Shelter and evacuation

An emergency may cause a number of impacts. Some of these may require you to take shelter or be evacuated in order to protect you, your family, your community or work colleagues.


Go in, stay in, tune in

It is quite common in an emergency for the emergency services and other responders to advise everyone in the area to go in, stay in and tune in.

This may be because of smoke and toxic plumes, or perhaps acts of terrorism.

  • go in - shut windows and doors and shut down fans, fires, ventilators or any air conditioning system drawing air from outside
  • stay in - stay indoors
  • tune in - listen to the local radio or TV - information will be broadcast periodically, so keep listening to local stations including BBC Radio Berkshire and Heart

Being asked to leave a home or business can occur day or night and is usually only done to protect life. Fires, floods, industrial accidents and security issues can all cause evacuations.

The emergency services are responsible for deciding whether an evacuation is necessary. It is the council’s duty to make provision for those who have been made unintentionally homeless for the period of the evacuation.

The council’s ability to set up such facilities and how it will be able to respond will depend on the circumstances of the incident.


Leaving your home

When an urgent evacuation is needed you will be notified, normally by the emergency services who will most likely set up a cordon (a controlled area set up for safety or to preserve evidence). The emergency services will ask everyone within the cordon to leave until it is safe and suitable to return.

The emergency services have no legal duty to remove you from your home unless the cordon has been set up in relation to a terrorism incident. In this case section 36 of the Terrorism Act 2000 applies. A police constable in uniform may order a person in a cordoned area to leave it immediately.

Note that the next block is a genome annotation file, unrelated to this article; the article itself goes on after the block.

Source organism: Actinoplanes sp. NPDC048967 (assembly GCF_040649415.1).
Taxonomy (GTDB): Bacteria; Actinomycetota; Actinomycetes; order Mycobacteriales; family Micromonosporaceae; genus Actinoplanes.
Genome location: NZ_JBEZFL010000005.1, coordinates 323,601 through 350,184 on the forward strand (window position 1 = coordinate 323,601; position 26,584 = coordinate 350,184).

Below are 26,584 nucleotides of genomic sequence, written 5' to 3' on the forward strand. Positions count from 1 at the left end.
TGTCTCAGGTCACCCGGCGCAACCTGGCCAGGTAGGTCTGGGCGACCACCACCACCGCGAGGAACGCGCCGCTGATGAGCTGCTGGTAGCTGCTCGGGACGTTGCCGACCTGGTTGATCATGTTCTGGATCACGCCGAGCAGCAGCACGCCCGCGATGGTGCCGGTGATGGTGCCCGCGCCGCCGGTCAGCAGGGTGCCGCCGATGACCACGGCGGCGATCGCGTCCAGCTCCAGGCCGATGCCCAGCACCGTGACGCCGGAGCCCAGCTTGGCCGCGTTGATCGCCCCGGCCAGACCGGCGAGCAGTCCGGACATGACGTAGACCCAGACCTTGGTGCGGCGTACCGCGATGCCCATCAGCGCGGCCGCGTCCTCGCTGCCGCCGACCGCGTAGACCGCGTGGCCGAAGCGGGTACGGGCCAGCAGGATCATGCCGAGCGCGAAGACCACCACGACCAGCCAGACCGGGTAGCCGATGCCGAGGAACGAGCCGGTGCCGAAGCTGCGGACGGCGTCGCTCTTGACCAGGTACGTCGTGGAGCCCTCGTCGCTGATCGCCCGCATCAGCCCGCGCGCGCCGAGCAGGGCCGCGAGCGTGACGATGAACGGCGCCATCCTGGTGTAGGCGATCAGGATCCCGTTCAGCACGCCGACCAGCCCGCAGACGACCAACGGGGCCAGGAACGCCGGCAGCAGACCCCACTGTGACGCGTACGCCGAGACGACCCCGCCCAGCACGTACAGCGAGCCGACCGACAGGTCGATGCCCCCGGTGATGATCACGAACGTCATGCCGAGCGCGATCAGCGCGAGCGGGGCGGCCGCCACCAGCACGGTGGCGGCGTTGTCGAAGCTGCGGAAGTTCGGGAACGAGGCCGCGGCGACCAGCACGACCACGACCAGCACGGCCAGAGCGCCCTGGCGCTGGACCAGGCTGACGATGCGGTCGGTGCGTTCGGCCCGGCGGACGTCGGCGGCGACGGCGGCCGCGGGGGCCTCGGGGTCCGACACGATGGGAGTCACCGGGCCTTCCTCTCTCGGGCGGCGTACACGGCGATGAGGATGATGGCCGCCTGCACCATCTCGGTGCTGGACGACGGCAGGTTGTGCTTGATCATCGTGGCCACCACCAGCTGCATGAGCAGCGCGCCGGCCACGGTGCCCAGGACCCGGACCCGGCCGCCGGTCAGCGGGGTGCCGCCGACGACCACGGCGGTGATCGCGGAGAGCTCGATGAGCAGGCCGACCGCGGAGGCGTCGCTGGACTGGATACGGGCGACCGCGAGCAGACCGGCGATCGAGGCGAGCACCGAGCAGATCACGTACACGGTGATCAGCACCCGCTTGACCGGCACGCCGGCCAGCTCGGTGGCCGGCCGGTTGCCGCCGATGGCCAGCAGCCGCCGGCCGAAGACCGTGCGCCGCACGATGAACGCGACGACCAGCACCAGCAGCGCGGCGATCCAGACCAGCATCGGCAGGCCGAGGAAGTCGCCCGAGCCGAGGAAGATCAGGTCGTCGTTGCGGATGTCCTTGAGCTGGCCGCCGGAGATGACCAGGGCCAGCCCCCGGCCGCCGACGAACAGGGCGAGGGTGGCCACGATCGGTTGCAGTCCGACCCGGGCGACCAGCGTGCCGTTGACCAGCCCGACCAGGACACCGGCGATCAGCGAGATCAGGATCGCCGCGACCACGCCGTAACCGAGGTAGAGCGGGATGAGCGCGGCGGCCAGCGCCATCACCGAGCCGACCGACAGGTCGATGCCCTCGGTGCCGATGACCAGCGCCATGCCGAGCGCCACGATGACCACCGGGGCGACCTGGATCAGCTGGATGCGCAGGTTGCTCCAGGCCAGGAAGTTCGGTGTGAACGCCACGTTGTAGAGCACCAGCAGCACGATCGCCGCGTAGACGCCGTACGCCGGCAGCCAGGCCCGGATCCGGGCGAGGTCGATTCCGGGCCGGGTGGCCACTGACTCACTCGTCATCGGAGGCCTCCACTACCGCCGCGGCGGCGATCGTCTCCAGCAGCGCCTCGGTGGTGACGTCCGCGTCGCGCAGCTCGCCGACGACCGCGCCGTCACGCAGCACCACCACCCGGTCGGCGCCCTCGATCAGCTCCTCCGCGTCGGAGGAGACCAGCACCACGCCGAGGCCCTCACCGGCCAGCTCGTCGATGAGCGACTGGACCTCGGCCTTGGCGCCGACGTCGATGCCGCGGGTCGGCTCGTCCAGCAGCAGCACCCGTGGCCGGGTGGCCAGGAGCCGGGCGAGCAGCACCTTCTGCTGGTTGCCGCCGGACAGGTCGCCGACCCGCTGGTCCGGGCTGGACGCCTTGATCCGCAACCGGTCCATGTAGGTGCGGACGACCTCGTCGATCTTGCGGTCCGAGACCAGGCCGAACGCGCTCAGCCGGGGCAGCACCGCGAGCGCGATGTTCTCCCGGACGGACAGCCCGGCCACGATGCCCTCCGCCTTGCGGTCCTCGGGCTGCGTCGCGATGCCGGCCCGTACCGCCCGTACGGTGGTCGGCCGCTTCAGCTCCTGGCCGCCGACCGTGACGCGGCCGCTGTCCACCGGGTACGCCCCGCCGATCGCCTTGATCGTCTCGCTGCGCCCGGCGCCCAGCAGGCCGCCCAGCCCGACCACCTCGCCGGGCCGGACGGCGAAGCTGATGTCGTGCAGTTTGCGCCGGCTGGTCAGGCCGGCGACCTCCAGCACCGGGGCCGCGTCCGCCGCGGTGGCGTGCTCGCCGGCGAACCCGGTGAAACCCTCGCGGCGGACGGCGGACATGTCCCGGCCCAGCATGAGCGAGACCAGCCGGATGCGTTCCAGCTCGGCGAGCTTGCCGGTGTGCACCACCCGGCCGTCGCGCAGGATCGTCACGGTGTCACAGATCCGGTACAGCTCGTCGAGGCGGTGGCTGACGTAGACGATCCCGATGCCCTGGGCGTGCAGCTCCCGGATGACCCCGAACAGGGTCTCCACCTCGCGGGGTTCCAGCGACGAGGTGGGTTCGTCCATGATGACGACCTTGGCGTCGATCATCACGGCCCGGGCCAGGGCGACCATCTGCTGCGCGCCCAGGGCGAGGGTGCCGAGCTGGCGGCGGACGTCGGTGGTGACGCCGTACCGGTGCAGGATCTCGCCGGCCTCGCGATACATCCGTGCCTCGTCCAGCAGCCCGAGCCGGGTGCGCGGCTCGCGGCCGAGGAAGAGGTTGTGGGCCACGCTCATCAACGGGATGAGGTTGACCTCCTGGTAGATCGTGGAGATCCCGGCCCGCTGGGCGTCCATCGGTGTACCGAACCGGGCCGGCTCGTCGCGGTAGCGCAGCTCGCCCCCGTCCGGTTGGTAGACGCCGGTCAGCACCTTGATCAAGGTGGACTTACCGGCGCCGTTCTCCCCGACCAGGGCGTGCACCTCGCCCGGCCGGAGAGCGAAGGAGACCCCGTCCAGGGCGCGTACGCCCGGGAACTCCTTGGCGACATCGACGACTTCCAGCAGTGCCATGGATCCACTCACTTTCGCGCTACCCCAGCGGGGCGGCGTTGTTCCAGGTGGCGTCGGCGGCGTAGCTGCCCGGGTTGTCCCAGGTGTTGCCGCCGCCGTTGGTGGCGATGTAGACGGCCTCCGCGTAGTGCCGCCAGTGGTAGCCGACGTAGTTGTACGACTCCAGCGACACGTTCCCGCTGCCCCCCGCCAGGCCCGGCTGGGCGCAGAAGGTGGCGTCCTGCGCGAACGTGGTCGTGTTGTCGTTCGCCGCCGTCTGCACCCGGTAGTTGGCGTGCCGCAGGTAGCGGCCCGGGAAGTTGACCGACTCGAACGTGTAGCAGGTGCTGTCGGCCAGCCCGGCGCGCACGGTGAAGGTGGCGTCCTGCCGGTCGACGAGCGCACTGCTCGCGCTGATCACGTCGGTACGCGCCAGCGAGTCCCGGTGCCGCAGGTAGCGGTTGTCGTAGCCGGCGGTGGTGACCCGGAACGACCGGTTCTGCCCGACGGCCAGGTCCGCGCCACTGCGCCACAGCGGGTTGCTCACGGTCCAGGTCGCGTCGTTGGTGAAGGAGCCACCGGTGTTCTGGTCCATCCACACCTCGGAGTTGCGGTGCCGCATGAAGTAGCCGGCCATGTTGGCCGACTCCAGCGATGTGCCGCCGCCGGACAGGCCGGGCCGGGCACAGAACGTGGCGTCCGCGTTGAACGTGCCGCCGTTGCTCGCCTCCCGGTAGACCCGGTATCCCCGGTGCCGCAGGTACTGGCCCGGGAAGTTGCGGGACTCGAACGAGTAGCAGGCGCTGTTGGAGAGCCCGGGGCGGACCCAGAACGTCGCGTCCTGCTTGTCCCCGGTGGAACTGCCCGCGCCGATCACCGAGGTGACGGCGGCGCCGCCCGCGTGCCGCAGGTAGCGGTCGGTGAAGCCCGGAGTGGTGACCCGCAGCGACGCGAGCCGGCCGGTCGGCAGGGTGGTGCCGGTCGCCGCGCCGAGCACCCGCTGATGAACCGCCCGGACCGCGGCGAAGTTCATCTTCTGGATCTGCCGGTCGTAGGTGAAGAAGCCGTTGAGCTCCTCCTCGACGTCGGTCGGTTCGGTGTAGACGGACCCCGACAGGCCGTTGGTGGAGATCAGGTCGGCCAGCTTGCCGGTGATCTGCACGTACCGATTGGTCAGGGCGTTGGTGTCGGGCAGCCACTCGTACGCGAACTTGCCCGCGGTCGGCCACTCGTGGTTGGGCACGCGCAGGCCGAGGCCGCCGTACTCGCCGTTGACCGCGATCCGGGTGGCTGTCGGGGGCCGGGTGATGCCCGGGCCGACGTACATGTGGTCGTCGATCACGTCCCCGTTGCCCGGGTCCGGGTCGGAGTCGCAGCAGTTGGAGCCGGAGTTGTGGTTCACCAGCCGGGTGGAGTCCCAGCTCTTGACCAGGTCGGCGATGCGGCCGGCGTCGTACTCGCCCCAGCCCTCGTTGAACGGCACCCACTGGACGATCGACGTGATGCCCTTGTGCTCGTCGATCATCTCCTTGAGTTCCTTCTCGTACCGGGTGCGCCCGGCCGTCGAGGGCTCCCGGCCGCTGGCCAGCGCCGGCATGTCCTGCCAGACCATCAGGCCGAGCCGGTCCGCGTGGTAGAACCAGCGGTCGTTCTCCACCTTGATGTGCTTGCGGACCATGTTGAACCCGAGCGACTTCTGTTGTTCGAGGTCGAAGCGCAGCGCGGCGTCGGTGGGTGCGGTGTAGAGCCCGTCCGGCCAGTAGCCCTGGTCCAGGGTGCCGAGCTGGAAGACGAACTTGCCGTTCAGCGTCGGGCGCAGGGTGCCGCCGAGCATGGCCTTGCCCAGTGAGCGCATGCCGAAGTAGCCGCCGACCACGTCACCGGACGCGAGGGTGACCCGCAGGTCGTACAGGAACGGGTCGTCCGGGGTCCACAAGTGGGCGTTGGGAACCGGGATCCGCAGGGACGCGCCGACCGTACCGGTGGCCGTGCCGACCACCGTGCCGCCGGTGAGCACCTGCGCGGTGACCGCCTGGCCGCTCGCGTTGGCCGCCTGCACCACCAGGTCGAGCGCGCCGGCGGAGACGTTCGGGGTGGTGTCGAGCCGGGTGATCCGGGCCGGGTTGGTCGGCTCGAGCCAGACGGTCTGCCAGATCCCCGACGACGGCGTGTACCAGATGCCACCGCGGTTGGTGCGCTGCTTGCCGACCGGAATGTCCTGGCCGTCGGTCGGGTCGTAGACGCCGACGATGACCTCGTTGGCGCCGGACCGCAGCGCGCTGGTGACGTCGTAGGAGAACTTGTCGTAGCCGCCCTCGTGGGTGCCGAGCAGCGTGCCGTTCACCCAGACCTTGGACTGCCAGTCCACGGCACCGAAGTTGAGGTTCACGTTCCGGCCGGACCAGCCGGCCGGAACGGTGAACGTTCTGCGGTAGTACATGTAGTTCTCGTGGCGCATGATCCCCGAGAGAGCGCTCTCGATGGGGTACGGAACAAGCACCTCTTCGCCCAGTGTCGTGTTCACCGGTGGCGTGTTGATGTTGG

If you are asked to leave your home or place of work, if time allows, you are advised to take essential items such as medication with you. It's beneficial to have a grab-bag ready at all times with important items to take with you in an evacuation, or at least know what you would need to take with you. See our Preparing for Emergencies page for more information.

Regardless of why you are being asked to evacuate, take the request seriously to make sure you and responding agencies are kept safe.

Where to go

Depending on the situation, you may have time to grab your essentials and travel to be with friends or family until you are told it is safe to return.

It may be that due to the emergency this is not possible. In this case, you will be directed or taken to a place of safety - which may be outside or a building nearby.

The council and other agencies will attend as soon as possible to assist you, but this may take a little time.

There will normally be a registration process to take down your details and identify any special requirements. Depending on how long the emergency is likely to go on for, the council will find somewhere for you to wait until you can go home. This may be overnight accommodation. Where you go will depend on a number of factors including the time of day, the location, how long the emergency is likely to last and the weather conditions.

Also, transport may be arranged for you to be taken to stay with friends or family.

Emergency rest centres

It is the council’s duty to make provision for those who have been made unintentionally homeless for the period of an evacuation. The council’s ability to set up such facilities, and how it will be able to respond, will depend on the circumstances of the incident.